The status ʿAmrah held was that of her two male contemporaries, al-Qāsim b. Muḥammad and ‘Urwah b. al-Zubayr who were the nephews of ʿĀʾishah (may Allāh be pleased with her). All three of these jurists were able to learn directly under ʿĀʾishah, therefore they were regarded as the most knowledgeable of her narrations.[18]  The people would frequently ask one or the other for his or her opinion. Once Aamd b. Hanbal and Yaḥya b. Saʿīd had heard from ʿAmrah the details of the Prophet’s pilgrimage. Then they asked al-Qāsim for affirmation. On hearing this, al-Qāsim replied, “I swear by Allah, she brought you the ḥadīth in its exact form.[19] This is an indication from al-Qāsim that whatever ʿAmrah has conveyed was exactly how it has been narrated. Al-Qāsim said to Ibn Shihāb al-Zuhrī, at a time when he was young and had just started to seek knowledge, “O young boy, I see that you desire to seek knowledge, shall I not tell you of its vessel? Remain in the company of ʿAmrah because she was in the care of ʿĀʾishah.” Then al-Zuhrī said, “So I went to her then I found her to be a sea [of knowledge] that is not exhausted.”[20]

Moreover, ʿAmrah was considered an authority in ḥadīth and surpassed many other male contemporaries of her time. For instance, her judgement was preponderant in a theft case. It has been reported by Yaḥya b. Saʿīd that Abū Bakr b. Muḥammad b. ʿAmr b. Ḥazm, the nephew of ʿAmrah and an appointed judge of Medina by ʿUmar b. ʿAbd al-ʿAzīz, had arrested a Nabatean who had stolen rings made of iron, so he detained him to have his hand cut off. When ʿAmrah heard of this decision, she immediately sent Umayyah, a female servant of hers. Abū Bakr said:

“She came to me while I was among the people and said, ‘Your paternal aunt ʿAmrah says to you, ‘O son of my sister, you arrested a Nabatean for a light matter as it was mentioned to me, and you intend to cut off his hand?’ I said, ‘Yes.’ She said, ‘Indeed ʿAmrah tells you that there is no cutting off [of the hand] except if it is [the value of] a fourth of a dinār or more. Abū Bakr (upon hearing this) said, ‘So I released the Nabatean.’”[21]

Abū’l Walī al-Bājī says in his explanation of this report regarding this case, “Him releasing the Nabatean upon hearing ʿAmrah’s statement is a proof for the acceptability of women’s issuing legal opinions as well as the validity of accepting their statement if they are knowledgeable.”[22]  From then, she was classified as a jurist, as al-Dhahabi describes her stating “she was a scholar, trustworthy, a jurist, and the most knowledgeable (of her era).”[23]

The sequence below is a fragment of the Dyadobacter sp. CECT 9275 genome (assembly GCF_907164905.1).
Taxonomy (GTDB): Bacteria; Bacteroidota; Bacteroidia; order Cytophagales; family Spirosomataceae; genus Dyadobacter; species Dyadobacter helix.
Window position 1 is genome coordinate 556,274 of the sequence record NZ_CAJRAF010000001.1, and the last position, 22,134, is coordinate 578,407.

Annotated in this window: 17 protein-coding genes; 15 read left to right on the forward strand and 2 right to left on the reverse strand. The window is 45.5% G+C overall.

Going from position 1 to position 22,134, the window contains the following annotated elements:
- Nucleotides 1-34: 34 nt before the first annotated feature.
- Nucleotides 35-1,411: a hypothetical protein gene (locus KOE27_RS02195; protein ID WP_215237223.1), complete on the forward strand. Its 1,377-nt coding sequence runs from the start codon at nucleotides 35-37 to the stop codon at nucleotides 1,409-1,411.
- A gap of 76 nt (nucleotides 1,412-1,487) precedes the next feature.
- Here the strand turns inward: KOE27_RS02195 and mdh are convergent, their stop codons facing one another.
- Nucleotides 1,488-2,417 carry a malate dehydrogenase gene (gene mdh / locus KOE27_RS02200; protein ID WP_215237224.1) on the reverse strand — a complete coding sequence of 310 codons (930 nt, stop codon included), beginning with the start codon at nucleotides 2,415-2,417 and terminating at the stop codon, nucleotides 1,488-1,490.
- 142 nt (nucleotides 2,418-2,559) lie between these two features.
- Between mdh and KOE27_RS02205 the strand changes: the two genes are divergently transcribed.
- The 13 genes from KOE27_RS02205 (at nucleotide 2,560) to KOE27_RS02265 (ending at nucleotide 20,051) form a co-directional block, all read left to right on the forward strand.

ʿAmrah had also assisted the private concerns of women. For example, she had narrated aḥādīth regarding the ritual ablution of women after their ḥaiḍ  (menstrual cycle),when they could resume their prayers, as well as matters concerning sexual relations with their respective husbands and matters of fasting (ṣawm). For example, it has been narrated from Fāṭimah b. Muḥammad that once a woman from the tribe of Quraish had sent a small piece of cotton in a pouch which had yellowish color asking ʿAmrah (about the ritual ablution), “Do you think that when a woman only sees this left of her ḥaiḍ, has she become pure?” ʿAmrah replied, “No! Not until she sees pure white.”[24] It has been reported from ʿAmrah’s servant that “Amrah used to order the women not to perform the full ablution (after their menstrual cycle) until the piece of cotton comes out white.”[25] This attests that she was a model for the women in instructing them regarding personal matters. ʿAmrah was a capable counselor for women who were shy in expressing matters of religion.


ʿAmrah, the female scholar of the first century, dedicated her life to the pursuit of knowledge and has benefited the Ummah. Although there were not many female teachers of ḥadīth who were as prominent as the male scholars, ʿAmrah b. ʿAbd al-Raḥmān contributed a large corpus of ḥadīth and insight correspondent to her male counterparts.  She was prodigious in the field of the Prophetic traditions as well as a great authoritative figure in the history of female Muslim scholarship. She is an optimal representation of a female successor (tābiʿah) who succeeded in upholding our faith.

[1] Mālik, Al-Muwaṭṭaʾ⁠ , (Cairo: Al-Majlis al-Aʿlā lil Shu’un al Islāmiyyah, 1967), pp. 299-300.

[2] Ibn Saʿd, Al-Ṭabaqāt al-kubrā, (Beirut: Dār al-Kutub al-ʿIlmiyyah, 1990), 8:350.

[3] Ibid, 3:372.

[4] Ibn Al-ʿImād, Shadharāt al-dhahab, (Beirut: Dār Ibn Kathīr, 1986), 1:395.

[5] Al-Mizzī, Tahdhīb al-Kamāl, (Beirut: Muʾassasah al-Risālah, 1983), 35:242.

[6] Al-Dhahabī, Siyar Aʿlām al-Nubalāʾ, (Beirut: Muʾassasah al-Risālah, 1982), 5:416.

[7] Al-Bukhāri, Ṣaḥīḥ al-Bukhārī, (Karachi: Maktabah al-Bushrā, 2016), Ḥadīth 899

[8] Ibn Saʿd, Al-Ṭabaqāt al-kubrā, (Beirut: Dār al-Kutub al-ʿIlmiyyah, 1990), 2:235.

[9] Ibid, 8:325.

[10] Ibid, 8:327. Khulʿ is when both parties agree to separate by way of consent, usually upon terms such as the wife agreeing to repay her mahr (dowry) to the husband upon him agreeing to grant a divorce.

[11] Ibn Ḥajar, Al-Iṣābah fī tamyīz al-Ṣaḥābah, (Beirut: Dār al-Kutub al-ʿIlmiyyah, 1995), 8:188. Abū Dāwūd, Sunan Abū Dawūd, (Beirut: Dār al-Kutub al-ʿIlmiyyah, 1996), 1:117-8. Al-Mustaḥāḍah is a woman whose blood continues to flow out of her menstrual cycle.

[12] Ibn Ḥajar, Tahdhīb al-tahdhīb, (Beirut: Muʾassasah al-Risālah, 1995), 4:50.

[13] Ibid, 1:585.

[14] Ibid, 3:35.

[15] Ibid, 4:690.

[16] Maghāzī are the Prophetic traditions about the life of the Prophet and the accounts of the battles that took place during his life.

[17] Al-Dhahabi, Siyar aʿlām al-nubalāʾ, (Beirut: Muʾassasah al-Risālah, 1982), 6:123.

[18] Ibid, 5:536.

[19] Mālik, al-Muwaṭṭa⁠ʾ, (Beirut: Dār Iḥya al-Turāth al-ʿArabī, 1985), 1:393.

[20] Al-Dhahabi, Siyar aʿlām al-nubalāʾ, (Beirut: Muʾassasah al-Risālah, 1982), 5:508.

[21] Mālik, al-Muwaṭṭa⁠ʾ, 1:840.

[22] Al-Bājī, Al-Muntaqā sharḥ Muwaṭṭaʾ Mālik, (Beirut: Dār al-Kutub al-ʿIlmiyyah, 1999), 9:234.

[23] Al-Dhahabī, Siyar aʿlām al-nubalāʾ, (Beirut: Muʾassasah al-Risālah, 1982),5:508.

[24] Ibn Saʿd, al-Ṭabaqāt al-kubrā, (Beirut: Dār al-Kutub al-ʿIlmiyyah, 1990), 8:358.

[25] Al-Dārimī, Sunan al-Dārimī, (Cairo: Al-ʿItidāl, 1959), 1:213.